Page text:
Relations between the United States and Germany during the First World War steadily worsened as the conflict progressed, with Germany’s submarine warfare, directed against merchant vessels as well as naval ships, a particularly sore point.
The United States broke off diplomatic relationships with Germany in early 1917, and then on 6 April, amid tremendous internal opposition, war was declared between the two countries. This decision was made with great reluctance by the President, Woodrow Wilson
and it was strongly opposed by peace activist groups, including some American women’s organisations who had forged international links with their counterparts in the United Kingdom and Europe.
The US Army at the time was small in comparison with those of England, France and Germany,
and it was to take time to build into a large operational force. In addition, there were deeply ingrained racial problems within the US Army that required careful handling, and this also slowed the rate of mobilisation.
Early US involvement in the war included the Battle of Cambrai, (November to December 1917), the Somme Defence (21 March to 6 April 1918) and Lys (9 to 27 April 1918). However, the numbers of US troops engaged in these actions was comparatively small.
The increasing number of German offensives during the spring of 1918 greatly concerned the British and French military and heavy Allied casualties during this time raised the fear of severe manpower shortages. There was therefore a push to accelerate US involvement, and this was discussed in detail at the fifth meeting of the Allied Supreme War Council, held at Abbeville in France on 1 and 2 May 1918.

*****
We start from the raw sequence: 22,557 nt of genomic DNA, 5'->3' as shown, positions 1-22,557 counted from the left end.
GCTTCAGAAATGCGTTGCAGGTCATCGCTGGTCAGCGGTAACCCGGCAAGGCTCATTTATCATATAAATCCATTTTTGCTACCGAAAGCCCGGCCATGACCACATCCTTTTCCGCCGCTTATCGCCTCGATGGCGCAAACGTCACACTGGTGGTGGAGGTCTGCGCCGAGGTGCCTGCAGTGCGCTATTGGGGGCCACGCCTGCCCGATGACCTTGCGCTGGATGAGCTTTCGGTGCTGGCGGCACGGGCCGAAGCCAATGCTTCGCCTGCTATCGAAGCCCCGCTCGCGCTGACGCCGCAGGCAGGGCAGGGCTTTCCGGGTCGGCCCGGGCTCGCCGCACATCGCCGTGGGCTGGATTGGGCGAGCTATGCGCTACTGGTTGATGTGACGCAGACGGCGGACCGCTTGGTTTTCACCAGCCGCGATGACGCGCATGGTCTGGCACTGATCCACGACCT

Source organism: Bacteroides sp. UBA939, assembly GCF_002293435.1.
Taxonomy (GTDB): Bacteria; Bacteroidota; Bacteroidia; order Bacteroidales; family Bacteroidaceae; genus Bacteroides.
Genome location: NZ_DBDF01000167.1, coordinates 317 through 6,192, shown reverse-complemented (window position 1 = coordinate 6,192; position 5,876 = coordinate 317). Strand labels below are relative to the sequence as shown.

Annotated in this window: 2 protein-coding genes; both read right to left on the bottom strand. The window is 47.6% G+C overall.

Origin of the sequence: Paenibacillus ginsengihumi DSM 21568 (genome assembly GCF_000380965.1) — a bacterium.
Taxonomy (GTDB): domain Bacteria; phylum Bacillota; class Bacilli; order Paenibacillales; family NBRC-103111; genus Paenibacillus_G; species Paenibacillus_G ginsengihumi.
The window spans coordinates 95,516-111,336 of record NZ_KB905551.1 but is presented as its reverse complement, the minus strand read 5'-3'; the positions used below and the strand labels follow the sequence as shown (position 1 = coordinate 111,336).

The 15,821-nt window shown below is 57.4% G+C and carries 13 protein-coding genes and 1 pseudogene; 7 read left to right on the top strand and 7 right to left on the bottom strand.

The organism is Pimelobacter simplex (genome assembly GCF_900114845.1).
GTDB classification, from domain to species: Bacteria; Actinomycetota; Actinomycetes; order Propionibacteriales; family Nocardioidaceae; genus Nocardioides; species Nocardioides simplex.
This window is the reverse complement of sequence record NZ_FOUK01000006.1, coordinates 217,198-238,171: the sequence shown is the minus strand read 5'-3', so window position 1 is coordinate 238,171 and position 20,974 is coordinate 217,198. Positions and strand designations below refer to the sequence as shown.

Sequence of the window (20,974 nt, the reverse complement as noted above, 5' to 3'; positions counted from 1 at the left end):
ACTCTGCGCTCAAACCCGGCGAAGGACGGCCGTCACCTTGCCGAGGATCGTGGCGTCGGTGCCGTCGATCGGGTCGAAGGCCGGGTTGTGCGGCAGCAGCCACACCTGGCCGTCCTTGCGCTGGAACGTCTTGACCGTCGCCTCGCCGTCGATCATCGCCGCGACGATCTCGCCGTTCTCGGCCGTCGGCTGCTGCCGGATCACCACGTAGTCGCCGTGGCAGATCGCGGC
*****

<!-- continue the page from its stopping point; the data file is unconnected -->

The main object of this conference was to get much larger numbers of US troops on to the battlefield as soon as possible. It was apparent that delicate diplomacy was required to accomplish this as there was considerable disagreement as to where the American troops would be placed, and under whose command they would operate.
The American Commander General John Pershing, under direct orders from President Wilson, wanted a fully trained and independent US Army,
but this would not be ready for major operations until 1919.
However both the British and French wanted large scale US commitment immediately, under the control of Allied commanders. The French Premier Georges Clemenceau was famously quoted as saying “Give me some of that American meat”, a remark that was not well received back in the United States.
After lengthy negotiations, a compromise was struck and it was agreed that 130,000 American troops would be available for front line action in late May, with both the British and French Armies finally receiving much needed US reinforcements. Pershing, however would not commit further US troops after June but agreed that the situation would be reviewed after that.
The sometimes-fractious relationship between the British and French was at least temporarily eased when the British agreed to support the French Army in the event of a retreat and also agreed to allow a French military planner to visit London to review the British war effort.
The influx of American troops into the frontline from the end of May changed the course of the war and was a major factor in the ultimate Allied victory in November 1918.
By: R. Whitaker
Image: US general John Pershing, photographed at Chaumont in France, October 1918.